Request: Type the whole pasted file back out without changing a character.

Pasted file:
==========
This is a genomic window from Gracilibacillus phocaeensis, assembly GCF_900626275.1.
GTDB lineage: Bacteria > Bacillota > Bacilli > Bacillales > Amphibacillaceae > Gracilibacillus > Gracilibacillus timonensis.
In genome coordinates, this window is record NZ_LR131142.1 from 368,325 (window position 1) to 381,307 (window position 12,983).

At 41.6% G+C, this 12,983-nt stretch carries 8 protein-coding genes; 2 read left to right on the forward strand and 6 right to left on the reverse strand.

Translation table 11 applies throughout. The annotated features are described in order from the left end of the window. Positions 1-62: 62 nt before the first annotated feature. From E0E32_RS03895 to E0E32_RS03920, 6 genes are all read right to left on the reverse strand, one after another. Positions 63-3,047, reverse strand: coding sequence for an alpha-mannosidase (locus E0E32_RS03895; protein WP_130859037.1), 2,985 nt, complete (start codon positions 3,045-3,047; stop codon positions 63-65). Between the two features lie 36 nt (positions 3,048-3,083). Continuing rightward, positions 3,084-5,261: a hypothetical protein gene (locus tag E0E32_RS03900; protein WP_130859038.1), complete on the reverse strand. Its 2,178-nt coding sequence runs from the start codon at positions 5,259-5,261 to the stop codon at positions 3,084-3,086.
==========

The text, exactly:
This is a genomic window from Gracilibacillus phocaeensis, assembly GCF_900626275.1.
GTDB lineage: Bacteria > Bacillota > Bacilli > Bacillales > Amphibacillaceae > Gracilibacillus > Gracilibacillus timonensis.
In genome coordinates, this window is record NZ_LR131142.1 from 368,325 (window position 1) to 381,307 (window position 12,983).

At 41.6% G+C, this 12,983-nt stretch carries 8 protein-coding genes; 2 read left to right on the forward strand and 6 right to left on the reverse strand.

Translation table 11 applies throughout. The annotated features are described in order from the left end of the window. Positions 1-62: 62 nt before the first annotated feature. From E0E32_RS03895 to E0E32_RS03920, 6 genes are all read right to left on the reverse strand, one after another. Positions 63-3,047, reverse strand: coding sequence for an alpha-mannosidase (locus E0E32_RS03895; protein WP_130859037.1), 2,985 nt, complete (start codon positions 3,045-3,047; stop codon positions 63-65). Between the two features lie 36 nt (positions 3,048-3,083). Continuing rightward, positions 3,084-5,261: a hypothetical protein gene (locus tag E0E32_RS03900; protein WP_130859038.1), complete on the reverse strand. Its 2,178-nt coding sequence runs from the start codon at positions 5,259-5,261 to the stop codon at positions 3,084-3,086.